Creative Cross-Training: Genealogy
Last month, I submitted my latest book manuscript to my publisher. I still have to get through the editing process before it’s published later this year, but like many writers, I’m already thinking about what book to work on next.
The problem is, I’m not one of those authors who can just jump right into the next project. Despite a plethora of ideas for my next book, my brain is a little tired. Plus it’s just nice to camp out in this season of actually being finished with something–so much of the writing life is a prolonged messy middle. The fear, though, is that I’ll stand still for so long that my writing muscles will atrophy–or I’ll lose readers.
It’s times like this I like to engage in some writerly cross-training. I like to run and (with all this time that not actively working on a book has opened up) I’ve been able to do more of it lately. But you can’t run every day, or at least I can’t. Every other day, I take an extra-long walk, or swim, or do some yoga. It keeps me moving, giving my running muscles a rest while working other parts of my body so that I’m stronger and more flexible overall.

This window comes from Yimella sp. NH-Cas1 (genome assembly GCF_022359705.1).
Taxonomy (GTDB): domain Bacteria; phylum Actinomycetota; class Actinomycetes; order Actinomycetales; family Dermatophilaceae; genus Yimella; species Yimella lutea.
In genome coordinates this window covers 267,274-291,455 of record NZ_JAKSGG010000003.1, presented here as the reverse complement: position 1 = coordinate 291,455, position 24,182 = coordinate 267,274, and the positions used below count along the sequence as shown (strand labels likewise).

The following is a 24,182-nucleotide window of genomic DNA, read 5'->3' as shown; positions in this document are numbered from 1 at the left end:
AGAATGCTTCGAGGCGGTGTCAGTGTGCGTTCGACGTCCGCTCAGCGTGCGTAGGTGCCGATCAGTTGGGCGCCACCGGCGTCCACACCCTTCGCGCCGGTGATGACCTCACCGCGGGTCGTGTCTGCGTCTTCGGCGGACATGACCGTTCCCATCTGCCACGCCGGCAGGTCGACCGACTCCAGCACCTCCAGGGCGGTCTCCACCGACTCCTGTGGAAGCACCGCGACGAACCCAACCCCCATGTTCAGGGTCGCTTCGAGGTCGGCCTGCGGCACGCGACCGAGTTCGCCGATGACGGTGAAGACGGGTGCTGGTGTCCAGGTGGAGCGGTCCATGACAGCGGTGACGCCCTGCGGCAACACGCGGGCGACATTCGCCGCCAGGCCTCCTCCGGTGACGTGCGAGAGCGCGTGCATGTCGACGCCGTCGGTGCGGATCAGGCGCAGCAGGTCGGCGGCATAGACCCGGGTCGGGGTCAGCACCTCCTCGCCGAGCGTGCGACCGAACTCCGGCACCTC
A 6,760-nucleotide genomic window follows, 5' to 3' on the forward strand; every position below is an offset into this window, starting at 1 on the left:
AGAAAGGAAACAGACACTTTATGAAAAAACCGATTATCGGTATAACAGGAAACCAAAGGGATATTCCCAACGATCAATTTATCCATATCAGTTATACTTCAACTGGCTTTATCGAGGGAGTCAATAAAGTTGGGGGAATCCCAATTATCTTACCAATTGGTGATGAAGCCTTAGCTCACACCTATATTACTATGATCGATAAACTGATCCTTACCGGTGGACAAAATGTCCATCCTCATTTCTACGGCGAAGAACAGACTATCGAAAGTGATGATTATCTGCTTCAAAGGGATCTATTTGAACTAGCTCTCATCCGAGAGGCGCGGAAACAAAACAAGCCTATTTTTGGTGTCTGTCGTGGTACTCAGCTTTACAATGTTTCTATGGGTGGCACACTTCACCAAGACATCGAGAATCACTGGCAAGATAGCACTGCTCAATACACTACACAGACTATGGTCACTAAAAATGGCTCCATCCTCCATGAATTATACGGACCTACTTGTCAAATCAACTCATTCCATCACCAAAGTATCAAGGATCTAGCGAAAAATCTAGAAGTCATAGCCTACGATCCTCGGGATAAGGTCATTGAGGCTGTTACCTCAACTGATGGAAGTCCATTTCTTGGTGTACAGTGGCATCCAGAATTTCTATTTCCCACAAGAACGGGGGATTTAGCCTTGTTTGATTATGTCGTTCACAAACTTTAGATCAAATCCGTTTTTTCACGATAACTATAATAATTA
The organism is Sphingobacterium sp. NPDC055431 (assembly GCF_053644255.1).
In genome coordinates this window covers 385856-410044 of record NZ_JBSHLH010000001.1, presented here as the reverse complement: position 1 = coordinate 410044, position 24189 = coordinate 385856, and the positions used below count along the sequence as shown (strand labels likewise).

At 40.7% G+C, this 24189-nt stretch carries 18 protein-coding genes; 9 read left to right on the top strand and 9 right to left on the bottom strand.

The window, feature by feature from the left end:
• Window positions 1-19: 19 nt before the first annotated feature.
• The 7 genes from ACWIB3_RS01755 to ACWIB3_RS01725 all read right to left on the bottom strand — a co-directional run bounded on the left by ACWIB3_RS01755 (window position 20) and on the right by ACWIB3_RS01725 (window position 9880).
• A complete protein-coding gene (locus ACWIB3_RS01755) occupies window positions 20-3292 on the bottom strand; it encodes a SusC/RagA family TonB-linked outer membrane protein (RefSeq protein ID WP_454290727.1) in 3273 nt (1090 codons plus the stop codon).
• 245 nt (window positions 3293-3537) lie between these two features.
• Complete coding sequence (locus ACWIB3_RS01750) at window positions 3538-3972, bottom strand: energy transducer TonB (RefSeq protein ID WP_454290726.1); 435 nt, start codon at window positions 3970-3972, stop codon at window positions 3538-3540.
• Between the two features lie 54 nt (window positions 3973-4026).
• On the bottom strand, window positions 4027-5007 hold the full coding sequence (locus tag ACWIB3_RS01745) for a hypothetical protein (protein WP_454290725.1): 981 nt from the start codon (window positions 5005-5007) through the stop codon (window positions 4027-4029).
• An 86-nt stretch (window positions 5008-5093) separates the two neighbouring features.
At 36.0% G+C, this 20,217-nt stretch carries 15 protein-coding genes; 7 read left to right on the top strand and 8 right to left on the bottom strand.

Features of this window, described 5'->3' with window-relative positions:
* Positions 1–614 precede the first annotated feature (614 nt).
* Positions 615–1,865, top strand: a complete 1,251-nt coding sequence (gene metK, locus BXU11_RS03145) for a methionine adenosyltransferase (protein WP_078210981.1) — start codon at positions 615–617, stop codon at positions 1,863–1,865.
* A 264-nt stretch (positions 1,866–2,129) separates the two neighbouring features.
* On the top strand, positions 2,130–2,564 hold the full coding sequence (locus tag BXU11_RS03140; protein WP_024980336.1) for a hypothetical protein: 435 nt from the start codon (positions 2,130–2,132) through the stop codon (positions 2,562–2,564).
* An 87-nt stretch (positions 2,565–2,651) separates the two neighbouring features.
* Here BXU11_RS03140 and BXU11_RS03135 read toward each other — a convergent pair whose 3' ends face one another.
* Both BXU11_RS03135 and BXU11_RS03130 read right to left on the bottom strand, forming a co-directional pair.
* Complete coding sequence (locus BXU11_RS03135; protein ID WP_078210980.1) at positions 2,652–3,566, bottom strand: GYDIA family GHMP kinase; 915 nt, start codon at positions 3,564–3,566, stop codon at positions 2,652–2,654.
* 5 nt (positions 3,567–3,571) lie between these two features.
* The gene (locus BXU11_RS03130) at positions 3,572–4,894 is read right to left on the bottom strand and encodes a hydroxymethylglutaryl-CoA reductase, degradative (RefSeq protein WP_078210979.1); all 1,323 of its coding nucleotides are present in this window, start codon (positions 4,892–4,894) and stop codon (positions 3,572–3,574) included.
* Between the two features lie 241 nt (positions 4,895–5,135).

Writers need to cross-train, too. We can’t be writing all the time–it’s not healthy, we’ll burn out.
For me, this means having tasks and activities that are like writing–that keep my creativity muscles agile and limber–but not. Also, they aren’t quite as creatively strenuous as a full-fledged writing project would be.
One such activity, for me, is genealogy–researching my family history. On and off for years now, I’ve been making progress on my family tree, tracing our various lineages back through the centuries. I use a combination of ancestry.com (buying monthly memberships only when I’m actively working on genealogy) and resources at local libraries and historical societies. When I travel, I’ll look at the map to see if I’ll be in the vicinity of any cemeteries where my ancestors are buried so I can go search for their graves.
It’s a rich way to engage the mind while resting those more generative creative juices rest. There are light research and note-taking, black and white photographs, antiquated names, forgotten stories, idyllic rural churchyards, and a thousand other things to nourish your imagination. It’s also an activity you can participate in bite-sized chunks–a date here, a name, newspaper clipping, or cemetery record there. No need to slave away for hours (unless you want to or develop a mild addiction to Ancestry.com, which I’ve heard happens to some people…)
So, if my editor calls, I’ll be in the cemetery.